468

Distillate Demand Strong in December 1999  

Gasoline and Diesel Fuel Update (EIA)

5% higher than in the prior year, due mainly to diesel demand growth, since warm weather kept heating oil demand from growing much. Last December, when stocks dropped below...

469

Solar in Demand | Department of Energy  

NLE Websites -- All DOE Office Websites (Extended Search)

in Demand Solar in Demand June 15, 2012 - 10:23am Addthis Kyle Travis, left and Jon Jackson, with Lighthouse Solar, install microcrystalline PV modules on top of Kevin Donovan's...

470

Demand Response - Policy | Department of Energy  

Energy.gov (U.S. Department of Energy (DOE)) Indexed Site

over the last 11 years when interest in demand response increased. Demand response is an electricity tariff or program established to motivate changes in electric use by end-use...

471

Energy Basics: Tankless Demand Water Heaters  

Office of Energy Efficiency and Renewable Energy (EERE) Indexed Site

only as needed and without the use of a storage tank. They don't produce the standby energy losses associated with storage water heaters. How Demand Water Heaters Work Demand...

472

Propane Demand by Sector - Energy Information Administration  

U.S. Energy Information Administration (EIA)

In order to understand markets you also have to look at supply and demand. First, demand or who uses propane. For the most part, the major components of propane ...

473

Tracking Progress Last updated 5/8/2013 Statewide Energy Demand 1  

E-Print Network (OSTI)

Electricity consumption grew at a rate of about 1.5 percent from 1990 to 2000, 1 percent from 2000 to 2008. Net peak is total electricity demand at peak on the customer side, plus utility transmission,884 2022* 74,049 70,946 66,916 Note: Historical values are shaded. *Weather-normalized: a weather

474

Identifying the attribute of joint demand in Chinese payment card market  

Science Conference Proceedings (OSTI)

Payment card market is characterised by its two-sidedness. This fact implies that the demand of the market is jointly determined by participants on both sides of the payment platform. In this article, we employ copula functions to capture the complex ...

Lianying Fu; Pinliang Luo; Ling Rong

2012-12-01T23:59:59.000Z

475

Travel Behavior and Demand Analysis and Prediction  

E-Print Network (OSTI)

and Demand Analysis and Prediction Konstadinos G. Goulias University of California Santa Barbara, Santa Barbara, CA, USA

Goulias, Konstadinos G

2007-01-01T23:59:59.000Z

476

Forecasting the demand for commercial telecommunications satellites  

Science Conference Proceedings (OSTI)

This paper summarizes the key elements of a forecast methodology for predicting demand for commercial satellite services and the resulting demand for satellite hardware and launches. The paper discusses the characterization of satellite services into more than a dozen applications (including emerging satellite Internet applications) used by Futron Corporation in its forecasts. The paper discusses the relationship between demand for satellite services and demand for satellite hardware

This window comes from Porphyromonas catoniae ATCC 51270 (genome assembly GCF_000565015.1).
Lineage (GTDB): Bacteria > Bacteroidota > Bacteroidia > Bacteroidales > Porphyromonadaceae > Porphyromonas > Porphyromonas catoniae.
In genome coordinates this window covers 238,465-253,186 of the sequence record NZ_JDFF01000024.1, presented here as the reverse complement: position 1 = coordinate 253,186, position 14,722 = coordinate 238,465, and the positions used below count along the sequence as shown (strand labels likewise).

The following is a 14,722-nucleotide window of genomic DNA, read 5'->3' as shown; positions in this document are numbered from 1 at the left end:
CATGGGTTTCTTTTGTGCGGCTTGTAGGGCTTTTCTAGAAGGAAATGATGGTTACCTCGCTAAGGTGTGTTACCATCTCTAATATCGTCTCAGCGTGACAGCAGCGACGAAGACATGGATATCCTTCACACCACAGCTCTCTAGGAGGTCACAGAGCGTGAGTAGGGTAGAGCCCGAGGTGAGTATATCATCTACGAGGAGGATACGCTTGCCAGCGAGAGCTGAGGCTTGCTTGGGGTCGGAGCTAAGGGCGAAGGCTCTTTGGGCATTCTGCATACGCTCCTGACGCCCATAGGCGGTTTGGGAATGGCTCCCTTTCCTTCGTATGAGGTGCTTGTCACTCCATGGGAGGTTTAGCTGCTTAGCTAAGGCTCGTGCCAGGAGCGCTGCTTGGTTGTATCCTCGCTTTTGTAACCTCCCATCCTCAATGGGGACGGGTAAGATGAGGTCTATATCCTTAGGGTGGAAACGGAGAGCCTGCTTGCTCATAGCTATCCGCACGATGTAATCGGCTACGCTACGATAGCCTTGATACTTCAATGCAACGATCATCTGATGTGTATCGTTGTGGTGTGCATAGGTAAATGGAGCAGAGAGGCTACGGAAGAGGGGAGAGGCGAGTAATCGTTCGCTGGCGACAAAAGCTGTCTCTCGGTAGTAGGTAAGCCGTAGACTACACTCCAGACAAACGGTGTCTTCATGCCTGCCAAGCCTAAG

Carissa Bryce Christensen; Carie A. Mullins; Linda A. Williams

2001-01-01T23:59:59.000Z

477

CALIFORNIA ENERGY DEMAND 20142024 FINAL FORECAST  

E-Print Network (OSTI)

CALIFORNIA ENERGY DEMAND 2014­2024 FINAL FORECAST Volume 1: Statewide Electricity Demand in this report. #12;i ACKNOWLEDGEMENTS The demand forecast is the combined product of the hard work to the contributing authors listed previously, Mohsen Abrishami prepared the commercial sector forecast. Mehrzad

478

CALIFORNIA ENERGY DEMAND 20142024 REVISED FORECAST  

E-Print Network (OSTI)

CALIFORNIA ENERGY DEMAND 2014­2024 REVISED FORECAST Volume 1: Statewide Electricity Demand in this report. #12;i ACKNOWLEDGEMENTS The demand forecast is the combined product of the hard work listed previously, Mohsen Abrishami prepared the commercial sector forecast. Mehrzad Soltani Nia helped

479

REVISED CALIFORNIA ENERGY DEMAND FORECAST 20122022  

E-Print Network (OSTI)

REVISED CALIFORNIA ENERGY DEMAND FORECAST 20122022 Volume 2: Electricity Demand by Utility ACKNOWLEDGEMENTS The staff demand forecast is the combined product of the hard work and expertise of numerous, Mohsen Abrishami prepared the commercial sector forecast. Mehrzad Soltani Nia helped prepare

480

REVISED CALIFORNIA ENERGY DEMAND FORECAST 20122022  

E-Print Network (OSTI)

REVISED CALIFORNIA ENERGY DEMAND FORECAST 20122022 Volume 1: Statewide Electricity Demand in this report. #12;i ACKNOWLEDGEMENTS The staff demand forecast is the combined product of the hard work listed previously, Mohsen Abrishami prepared the commercial sector forecast. Mehrzad Soltani Nia helped

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We encourage you to perform a real-time search of NLEBeta
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481

FINAL STAFF FORECAST OF 2008 PEAK DEMAND  

E-Print Network (OSTI)

CALIFORNIA ENERGY COMMISSION FINAL STAFF FORECAST OF 2008 PEAK DEMAND STAFFREPORT June 2007 CEC-200 of the information in this paper. #12;Abstract This document describes staff's final forecast of 2008 peak demand demand forecasts for the respective territories of the state's three investor-owned utilities (IOUs

482

Demand Response Performance of GE Hybrid Heat Pump Water Heater  

SciTech Connect